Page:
The latest brainstorm from the Chinese Communist Party is a system for monitoring the Internet activity and financial transactions of its citizens, computing a “social credit” score on the acceptability of each person’s behavior, similar to the credit ratings compiled by financial institutions.
In fact, traditional credit ratings will be part of the social credit score. It is part of Beijing’s grand plan for transforming the Internet from a medium of intellectual freedom into an instrument of authoritarian control, collectively known as “Internet Plus.”
This chilling example of Orwellian oppression is handled with remarkable indulgence by China expert Rogier Creemers for CNN. “China’s opinion of the Internet is changing,” he observes mildly at the beginning of his piece. “No longer distrusted as a possible destabilizing force, the country’s leaders are embracing it with a more assertive and ambitious approach. Called ‘Internet Plus,’ this strategy combines stricter censorship and content monitoring with efforts to insert information technology into most aspects of everyday life.”
Creemers describes China’s planned system as an effort to “leverage the explosion in personal data generated through smartphones, apps and online transactions in order to improve citizens’ behavior,” with a goal described by the Chinese communists as “improving sincerity in government affairs, commerce, and social interactions.”
In other words, the system will aggressively employ the Internet to spy on citizens during every moment of their lives, mixing in “government information” (i.e. the already imposing mountain of data Chinese agencies compile on citizens, especially the lively ones) and data from private business operations, plus performance data from each subject’s occupation.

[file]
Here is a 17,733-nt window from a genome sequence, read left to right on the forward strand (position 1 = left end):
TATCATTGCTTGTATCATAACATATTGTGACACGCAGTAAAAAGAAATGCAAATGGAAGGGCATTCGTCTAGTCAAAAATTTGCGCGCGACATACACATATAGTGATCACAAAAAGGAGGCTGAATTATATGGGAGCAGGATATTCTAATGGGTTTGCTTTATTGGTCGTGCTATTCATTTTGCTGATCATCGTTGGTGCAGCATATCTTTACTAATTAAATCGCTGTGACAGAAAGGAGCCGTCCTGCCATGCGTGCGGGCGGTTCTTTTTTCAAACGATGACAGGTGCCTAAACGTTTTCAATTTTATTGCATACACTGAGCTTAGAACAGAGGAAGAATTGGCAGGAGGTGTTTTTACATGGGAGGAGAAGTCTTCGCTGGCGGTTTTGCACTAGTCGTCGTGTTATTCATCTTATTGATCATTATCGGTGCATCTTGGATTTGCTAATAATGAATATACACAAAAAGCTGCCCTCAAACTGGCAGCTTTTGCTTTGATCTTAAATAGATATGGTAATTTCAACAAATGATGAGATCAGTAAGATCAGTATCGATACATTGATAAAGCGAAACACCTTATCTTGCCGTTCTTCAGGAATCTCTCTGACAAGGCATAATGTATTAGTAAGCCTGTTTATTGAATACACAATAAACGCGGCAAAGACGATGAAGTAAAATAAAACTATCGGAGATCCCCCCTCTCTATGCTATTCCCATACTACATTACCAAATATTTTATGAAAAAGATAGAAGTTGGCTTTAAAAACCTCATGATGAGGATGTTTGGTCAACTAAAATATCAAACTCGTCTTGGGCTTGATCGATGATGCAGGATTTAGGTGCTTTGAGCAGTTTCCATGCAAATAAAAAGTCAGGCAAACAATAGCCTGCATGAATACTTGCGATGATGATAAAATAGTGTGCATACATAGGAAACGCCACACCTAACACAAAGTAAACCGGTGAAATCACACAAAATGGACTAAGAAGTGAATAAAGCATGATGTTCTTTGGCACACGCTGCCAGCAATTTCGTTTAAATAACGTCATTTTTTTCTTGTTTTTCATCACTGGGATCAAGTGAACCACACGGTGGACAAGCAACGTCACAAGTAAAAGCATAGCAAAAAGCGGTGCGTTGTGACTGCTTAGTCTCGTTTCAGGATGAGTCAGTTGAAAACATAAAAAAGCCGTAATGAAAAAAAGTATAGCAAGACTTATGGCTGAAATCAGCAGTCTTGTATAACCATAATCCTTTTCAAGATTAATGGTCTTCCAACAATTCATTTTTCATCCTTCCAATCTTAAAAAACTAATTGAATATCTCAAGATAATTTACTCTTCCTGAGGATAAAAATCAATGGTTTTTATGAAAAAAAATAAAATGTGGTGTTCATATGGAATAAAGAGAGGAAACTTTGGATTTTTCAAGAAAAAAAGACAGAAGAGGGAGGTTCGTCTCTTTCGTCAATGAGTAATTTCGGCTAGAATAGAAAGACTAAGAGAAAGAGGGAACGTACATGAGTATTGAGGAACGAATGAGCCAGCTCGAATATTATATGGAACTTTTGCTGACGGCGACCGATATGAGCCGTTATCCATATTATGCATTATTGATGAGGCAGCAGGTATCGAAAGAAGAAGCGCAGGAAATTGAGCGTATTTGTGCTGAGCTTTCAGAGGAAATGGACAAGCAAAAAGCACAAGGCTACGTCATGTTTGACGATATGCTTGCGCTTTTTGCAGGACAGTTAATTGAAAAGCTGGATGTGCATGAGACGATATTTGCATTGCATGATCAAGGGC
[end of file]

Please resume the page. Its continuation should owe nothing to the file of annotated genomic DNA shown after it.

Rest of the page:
To get an idea of what the system will be like, consider that one of the anti-social behaviors Beijing wants to detect and sanction is “rumor-mongering.” Part of the sales pitch to Chinese citizens will be a promise that the system will also help battle government corruption. One suspects good party credentials will factor very heavily in these social credit scores.
The most fearsome part of the CNN story is that Creemers finds this surveillance state nightmare compatible with certain strains of American social engineering ideology [emphasis added]:
However, this trend towards social engineering and “nudging” individuals towards “better” behavior is also part of the Silicon Valley approach that holds that human problems can be solved once and for all through the disruptive power of technology.
In this approach, debate about ends and means is derided as unnecessary interference in the improvement of the human lot.
Human beings are reduced to a set of numbers indicating their performance on pre-set scales, on their eating habits, for instance, or their fitness regimen, which they are then challenged to improve.
In other words, one way to look at the social credit system is not as a perversion of the promise of information technology, but as the logical culmination of the increasing generation and processing of data.
The very fact that information exists means that companies and governments will seek to harness them for their own purposes, be these political or commercial.
In many cases, civic oversight is lacking. In China, this is due to Party-State politics, while in the West, it often steps from a techno-optimist attitude in which government only tends to get in the way of things.
In that sense, perhaps the most shocking element of the story is not the Chinese government’s agenda, but how similar it is to the path technology is taking elsewhere.
This will become a very broad path, if control of the Internet is handed over to international authorities with even less respect for free speech and privacy than America’s elites have been displaying lately.